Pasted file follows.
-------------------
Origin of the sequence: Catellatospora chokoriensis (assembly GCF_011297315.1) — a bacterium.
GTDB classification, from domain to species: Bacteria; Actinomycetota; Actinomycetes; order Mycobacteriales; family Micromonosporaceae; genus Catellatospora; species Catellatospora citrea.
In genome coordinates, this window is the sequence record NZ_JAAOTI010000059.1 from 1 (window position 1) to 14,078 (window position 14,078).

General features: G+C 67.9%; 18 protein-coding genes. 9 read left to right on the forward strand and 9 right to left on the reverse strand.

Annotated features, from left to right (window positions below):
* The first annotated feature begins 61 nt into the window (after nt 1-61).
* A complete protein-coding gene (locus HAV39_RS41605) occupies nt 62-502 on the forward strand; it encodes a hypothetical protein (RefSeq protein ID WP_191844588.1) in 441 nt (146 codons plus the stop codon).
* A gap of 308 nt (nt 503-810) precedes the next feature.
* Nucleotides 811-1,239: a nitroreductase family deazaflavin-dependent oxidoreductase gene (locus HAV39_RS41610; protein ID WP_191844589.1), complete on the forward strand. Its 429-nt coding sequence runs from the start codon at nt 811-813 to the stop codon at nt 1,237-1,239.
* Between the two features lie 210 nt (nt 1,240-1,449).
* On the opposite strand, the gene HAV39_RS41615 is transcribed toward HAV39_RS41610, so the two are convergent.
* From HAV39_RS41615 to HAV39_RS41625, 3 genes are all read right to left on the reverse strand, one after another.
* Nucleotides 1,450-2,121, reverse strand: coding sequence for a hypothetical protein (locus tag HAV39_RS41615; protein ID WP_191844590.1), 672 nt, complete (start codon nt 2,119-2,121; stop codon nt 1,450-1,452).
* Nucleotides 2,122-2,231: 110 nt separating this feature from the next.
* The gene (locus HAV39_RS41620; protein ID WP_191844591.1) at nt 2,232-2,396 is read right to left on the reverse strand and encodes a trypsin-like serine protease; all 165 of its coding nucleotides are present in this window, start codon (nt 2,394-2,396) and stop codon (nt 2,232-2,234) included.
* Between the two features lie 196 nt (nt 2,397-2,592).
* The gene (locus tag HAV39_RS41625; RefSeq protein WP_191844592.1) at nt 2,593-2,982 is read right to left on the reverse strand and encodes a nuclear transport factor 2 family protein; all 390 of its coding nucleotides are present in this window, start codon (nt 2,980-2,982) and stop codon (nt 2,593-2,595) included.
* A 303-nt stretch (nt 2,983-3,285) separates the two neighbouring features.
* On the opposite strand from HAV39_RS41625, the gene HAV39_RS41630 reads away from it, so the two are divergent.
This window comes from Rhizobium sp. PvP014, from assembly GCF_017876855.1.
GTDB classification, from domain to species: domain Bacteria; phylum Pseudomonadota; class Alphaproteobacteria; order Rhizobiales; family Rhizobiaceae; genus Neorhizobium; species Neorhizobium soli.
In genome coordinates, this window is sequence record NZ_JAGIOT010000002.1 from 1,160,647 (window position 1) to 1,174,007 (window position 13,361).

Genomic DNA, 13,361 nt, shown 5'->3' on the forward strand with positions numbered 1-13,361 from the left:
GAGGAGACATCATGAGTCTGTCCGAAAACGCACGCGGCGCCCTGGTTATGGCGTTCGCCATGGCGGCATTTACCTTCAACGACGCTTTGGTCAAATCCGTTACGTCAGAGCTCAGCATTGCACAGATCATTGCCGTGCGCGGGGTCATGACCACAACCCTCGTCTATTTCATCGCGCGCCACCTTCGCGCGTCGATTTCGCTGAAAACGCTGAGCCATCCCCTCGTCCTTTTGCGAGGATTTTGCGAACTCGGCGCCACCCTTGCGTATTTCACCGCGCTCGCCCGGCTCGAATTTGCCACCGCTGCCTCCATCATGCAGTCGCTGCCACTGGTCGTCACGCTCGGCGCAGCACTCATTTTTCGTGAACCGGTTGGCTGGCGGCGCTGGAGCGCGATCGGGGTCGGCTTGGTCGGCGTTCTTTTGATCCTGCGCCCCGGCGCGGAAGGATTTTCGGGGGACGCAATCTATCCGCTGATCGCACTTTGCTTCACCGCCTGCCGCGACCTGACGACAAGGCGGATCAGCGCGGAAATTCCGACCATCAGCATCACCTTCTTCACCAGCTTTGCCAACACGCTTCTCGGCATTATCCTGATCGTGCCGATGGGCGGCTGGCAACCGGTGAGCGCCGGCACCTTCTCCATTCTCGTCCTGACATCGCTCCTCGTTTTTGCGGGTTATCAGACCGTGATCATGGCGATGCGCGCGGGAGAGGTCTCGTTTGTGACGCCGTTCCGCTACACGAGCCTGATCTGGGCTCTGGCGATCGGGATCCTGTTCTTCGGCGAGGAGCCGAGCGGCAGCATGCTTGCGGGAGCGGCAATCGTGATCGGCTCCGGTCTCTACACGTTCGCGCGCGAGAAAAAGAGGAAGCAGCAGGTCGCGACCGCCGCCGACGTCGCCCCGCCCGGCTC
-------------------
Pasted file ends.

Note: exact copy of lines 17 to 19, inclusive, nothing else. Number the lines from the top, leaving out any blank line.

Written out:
* The gene (locus tag HAV39_RS41625; RefSeq protein WP_191844592.1) at nt 2,593-2,982 is read right to left on the reverse strand and encodes a nuclear transport factor 2 family protein; all 390 of its coding nucleotides are present in this window, start codon (nt 2,980-2,982) and stop codon (nt 2,593-2,595) included.
* A 303-nt stretch (nt 2,983-3,285) separates the two neighbouring features.
* On the opposite strand from HAV39_RS41625, the gene HAV39_RS41630 reads away from it, so the two are divergent.